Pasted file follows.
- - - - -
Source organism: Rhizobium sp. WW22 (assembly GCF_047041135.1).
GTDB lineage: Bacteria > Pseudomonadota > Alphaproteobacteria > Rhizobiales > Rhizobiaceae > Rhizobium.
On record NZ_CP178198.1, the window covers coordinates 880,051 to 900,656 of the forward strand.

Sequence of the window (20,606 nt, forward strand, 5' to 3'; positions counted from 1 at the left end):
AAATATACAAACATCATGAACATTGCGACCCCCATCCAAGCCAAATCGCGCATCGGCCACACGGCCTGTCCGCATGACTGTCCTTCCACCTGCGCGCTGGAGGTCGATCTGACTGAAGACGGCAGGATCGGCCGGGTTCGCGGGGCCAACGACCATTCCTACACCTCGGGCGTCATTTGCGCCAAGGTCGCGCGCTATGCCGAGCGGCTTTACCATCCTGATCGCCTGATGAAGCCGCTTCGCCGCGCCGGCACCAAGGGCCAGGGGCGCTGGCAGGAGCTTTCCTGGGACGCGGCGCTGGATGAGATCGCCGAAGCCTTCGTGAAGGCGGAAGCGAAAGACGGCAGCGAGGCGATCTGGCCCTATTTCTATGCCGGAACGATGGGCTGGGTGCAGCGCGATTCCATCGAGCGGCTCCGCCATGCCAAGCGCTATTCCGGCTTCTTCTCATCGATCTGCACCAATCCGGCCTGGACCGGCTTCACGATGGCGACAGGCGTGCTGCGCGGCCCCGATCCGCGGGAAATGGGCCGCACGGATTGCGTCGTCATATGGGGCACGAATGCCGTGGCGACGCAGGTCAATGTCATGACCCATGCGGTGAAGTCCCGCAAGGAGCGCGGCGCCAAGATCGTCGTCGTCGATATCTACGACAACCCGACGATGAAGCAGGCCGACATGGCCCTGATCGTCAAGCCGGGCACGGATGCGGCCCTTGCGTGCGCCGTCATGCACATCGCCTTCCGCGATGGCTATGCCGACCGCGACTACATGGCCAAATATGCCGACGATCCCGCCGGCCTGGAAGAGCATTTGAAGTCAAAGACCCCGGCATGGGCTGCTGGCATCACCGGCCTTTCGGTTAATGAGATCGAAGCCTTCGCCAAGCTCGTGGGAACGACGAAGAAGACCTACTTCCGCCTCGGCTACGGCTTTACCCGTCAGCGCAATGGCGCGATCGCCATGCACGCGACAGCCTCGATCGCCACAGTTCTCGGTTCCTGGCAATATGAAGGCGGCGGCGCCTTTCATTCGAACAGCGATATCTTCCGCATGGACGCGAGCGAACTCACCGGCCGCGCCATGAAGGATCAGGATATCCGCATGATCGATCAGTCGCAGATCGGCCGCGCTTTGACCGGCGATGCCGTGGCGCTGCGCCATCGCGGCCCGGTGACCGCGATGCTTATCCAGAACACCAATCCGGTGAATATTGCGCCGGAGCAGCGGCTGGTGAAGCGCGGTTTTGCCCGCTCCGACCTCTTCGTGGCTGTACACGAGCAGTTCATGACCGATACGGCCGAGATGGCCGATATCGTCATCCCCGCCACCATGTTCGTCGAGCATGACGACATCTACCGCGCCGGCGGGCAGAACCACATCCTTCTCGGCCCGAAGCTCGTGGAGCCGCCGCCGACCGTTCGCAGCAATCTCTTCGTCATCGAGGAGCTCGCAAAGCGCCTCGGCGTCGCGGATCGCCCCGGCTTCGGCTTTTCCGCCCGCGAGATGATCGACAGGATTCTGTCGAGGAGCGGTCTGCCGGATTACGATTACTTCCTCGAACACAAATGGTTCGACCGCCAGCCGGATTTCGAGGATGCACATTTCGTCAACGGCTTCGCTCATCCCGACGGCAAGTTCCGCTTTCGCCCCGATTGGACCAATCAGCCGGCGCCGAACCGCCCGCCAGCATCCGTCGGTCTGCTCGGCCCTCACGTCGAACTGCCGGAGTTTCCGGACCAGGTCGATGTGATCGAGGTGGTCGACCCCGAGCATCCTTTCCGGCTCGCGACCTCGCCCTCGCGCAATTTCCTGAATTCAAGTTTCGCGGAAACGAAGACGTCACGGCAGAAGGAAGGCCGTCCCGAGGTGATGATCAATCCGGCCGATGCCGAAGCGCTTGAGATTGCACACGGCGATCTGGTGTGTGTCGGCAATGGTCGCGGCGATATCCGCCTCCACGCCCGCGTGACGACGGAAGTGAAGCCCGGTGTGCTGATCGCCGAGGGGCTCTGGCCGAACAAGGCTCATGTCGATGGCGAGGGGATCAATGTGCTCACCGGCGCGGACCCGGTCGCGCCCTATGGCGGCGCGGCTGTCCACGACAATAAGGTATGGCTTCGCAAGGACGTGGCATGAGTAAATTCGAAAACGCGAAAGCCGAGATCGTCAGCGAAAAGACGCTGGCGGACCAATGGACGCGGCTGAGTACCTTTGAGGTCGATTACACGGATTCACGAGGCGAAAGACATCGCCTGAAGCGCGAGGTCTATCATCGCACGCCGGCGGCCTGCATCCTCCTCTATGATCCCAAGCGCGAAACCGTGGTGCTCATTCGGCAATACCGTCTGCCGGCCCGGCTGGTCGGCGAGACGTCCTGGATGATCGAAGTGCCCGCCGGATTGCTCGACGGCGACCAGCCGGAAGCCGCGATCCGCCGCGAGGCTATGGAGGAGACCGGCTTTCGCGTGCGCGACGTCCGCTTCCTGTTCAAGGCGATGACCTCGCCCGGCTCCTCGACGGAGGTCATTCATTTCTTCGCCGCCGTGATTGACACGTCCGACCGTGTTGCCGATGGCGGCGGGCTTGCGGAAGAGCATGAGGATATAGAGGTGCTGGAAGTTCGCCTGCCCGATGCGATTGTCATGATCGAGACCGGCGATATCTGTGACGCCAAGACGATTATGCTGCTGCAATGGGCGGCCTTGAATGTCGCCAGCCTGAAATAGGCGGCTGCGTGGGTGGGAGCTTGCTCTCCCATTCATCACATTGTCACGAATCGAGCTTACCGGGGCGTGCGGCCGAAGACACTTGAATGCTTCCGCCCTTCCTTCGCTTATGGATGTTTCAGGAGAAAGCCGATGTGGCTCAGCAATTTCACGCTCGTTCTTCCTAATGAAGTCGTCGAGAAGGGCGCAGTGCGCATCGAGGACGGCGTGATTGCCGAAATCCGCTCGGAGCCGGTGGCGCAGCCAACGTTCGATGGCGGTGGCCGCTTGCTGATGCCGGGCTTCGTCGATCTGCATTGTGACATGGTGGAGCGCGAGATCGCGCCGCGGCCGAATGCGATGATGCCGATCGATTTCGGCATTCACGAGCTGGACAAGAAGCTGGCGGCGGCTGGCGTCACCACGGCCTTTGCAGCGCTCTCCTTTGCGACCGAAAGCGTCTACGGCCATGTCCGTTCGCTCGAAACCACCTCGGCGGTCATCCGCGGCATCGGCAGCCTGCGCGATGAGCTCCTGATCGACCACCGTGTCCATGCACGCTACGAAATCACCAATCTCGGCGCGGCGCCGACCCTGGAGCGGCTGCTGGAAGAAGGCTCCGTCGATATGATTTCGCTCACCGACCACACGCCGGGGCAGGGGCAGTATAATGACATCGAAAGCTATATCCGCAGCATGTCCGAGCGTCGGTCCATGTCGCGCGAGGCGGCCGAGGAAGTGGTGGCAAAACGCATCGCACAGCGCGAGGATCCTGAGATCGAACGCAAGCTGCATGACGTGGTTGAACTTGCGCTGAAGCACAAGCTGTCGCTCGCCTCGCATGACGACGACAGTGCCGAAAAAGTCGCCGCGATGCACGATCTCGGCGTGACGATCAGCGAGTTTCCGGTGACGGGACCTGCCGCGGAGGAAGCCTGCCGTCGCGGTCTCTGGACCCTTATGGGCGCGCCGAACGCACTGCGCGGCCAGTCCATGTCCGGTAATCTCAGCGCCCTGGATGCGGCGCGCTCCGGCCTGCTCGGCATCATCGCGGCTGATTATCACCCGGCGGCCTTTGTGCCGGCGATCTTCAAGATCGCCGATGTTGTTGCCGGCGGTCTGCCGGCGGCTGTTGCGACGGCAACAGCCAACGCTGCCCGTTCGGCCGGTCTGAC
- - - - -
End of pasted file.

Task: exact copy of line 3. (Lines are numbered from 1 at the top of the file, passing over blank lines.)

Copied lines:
On record NZ_CP178198.1, the window covers coordinates 880,051 to 900,656 of the forward strand.